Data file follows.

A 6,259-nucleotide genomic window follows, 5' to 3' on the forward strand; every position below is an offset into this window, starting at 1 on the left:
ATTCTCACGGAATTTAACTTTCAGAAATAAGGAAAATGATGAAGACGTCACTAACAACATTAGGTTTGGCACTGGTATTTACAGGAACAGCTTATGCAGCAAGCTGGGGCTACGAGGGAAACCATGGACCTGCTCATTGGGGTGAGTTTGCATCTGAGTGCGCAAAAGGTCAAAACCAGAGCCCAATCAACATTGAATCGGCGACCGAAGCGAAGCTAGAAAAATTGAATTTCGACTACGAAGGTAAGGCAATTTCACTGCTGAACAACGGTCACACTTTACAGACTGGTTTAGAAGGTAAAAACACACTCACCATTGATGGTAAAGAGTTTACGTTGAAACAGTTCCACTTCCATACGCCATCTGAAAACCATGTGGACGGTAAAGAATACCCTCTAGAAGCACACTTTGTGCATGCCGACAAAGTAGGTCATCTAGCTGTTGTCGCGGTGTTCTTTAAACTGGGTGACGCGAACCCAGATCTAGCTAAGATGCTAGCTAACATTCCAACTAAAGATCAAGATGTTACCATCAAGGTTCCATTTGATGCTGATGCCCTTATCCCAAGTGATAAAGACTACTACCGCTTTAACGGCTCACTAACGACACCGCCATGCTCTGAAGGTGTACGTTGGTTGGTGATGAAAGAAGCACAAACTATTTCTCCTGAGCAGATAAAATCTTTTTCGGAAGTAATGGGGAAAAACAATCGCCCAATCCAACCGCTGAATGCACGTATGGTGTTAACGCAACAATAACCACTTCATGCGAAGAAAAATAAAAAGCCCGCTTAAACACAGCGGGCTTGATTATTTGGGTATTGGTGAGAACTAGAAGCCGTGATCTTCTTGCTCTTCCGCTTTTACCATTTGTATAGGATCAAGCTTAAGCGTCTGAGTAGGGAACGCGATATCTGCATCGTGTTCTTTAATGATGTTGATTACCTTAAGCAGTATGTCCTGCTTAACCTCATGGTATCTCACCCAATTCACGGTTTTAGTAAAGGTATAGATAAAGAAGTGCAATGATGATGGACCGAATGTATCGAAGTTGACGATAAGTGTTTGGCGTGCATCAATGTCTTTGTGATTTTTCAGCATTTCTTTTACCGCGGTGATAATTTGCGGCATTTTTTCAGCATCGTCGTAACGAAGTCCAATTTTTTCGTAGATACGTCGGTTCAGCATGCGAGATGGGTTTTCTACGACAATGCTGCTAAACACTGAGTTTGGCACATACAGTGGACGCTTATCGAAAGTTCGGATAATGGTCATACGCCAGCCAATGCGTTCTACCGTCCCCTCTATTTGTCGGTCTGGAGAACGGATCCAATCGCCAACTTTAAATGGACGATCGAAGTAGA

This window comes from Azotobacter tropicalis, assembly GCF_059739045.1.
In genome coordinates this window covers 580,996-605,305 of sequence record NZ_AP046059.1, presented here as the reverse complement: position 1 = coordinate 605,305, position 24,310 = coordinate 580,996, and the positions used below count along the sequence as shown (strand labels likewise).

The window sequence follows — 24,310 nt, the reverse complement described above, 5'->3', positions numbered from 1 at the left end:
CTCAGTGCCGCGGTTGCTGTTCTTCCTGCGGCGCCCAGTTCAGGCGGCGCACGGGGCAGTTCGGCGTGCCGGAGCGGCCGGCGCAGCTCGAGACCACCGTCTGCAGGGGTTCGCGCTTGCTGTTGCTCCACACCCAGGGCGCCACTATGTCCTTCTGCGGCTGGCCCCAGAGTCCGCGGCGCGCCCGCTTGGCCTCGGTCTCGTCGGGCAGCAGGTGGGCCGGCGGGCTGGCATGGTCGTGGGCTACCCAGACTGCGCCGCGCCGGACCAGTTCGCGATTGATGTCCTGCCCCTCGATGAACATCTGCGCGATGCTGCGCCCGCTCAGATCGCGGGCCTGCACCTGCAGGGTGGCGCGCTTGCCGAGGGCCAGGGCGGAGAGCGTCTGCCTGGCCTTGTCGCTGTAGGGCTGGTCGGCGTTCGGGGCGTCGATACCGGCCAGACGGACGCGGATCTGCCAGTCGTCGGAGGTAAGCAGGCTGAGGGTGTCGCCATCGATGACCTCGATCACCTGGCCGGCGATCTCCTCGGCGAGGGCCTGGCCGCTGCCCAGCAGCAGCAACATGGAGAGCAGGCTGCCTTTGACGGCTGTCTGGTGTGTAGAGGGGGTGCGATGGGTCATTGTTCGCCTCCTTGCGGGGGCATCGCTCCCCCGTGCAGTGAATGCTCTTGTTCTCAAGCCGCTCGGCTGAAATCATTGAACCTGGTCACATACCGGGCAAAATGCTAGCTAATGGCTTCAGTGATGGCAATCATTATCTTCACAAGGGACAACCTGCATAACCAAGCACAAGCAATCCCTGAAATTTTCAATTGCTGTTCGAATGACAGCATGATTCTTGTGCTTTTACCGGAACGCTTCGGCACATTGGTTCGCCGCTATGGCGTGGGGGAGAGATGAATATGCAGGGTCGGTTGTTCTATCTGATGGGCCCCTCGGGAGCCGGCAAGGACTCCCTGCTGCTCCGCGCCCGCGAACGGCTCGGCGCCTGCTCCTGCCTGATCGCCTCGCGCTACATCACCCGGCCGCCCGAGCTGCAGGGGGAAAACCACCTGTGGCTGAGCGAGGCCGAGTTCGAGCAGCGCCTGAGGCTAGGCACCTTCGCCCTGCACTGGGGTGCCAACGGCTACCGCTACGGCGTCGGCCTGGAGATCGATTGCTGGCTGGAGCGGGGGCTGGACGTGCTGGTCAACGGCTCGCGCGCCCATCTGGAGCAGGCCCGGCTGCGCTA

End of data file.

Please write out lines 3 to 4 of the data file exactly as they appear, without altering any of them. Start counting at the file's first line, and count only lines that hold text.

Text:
This window comes from Azotobacter tropicalis, assembly GCF_059739045.1.
In genome coordinates this window covers 580,996-605,305 of sequence record NZ_AP046059.1, presented here as the reverse complement: position 1 = coordinate 605,305, position 24,310 = coordinate 580,996, and the positions used below count along the sequence as shown (strand labels likewise).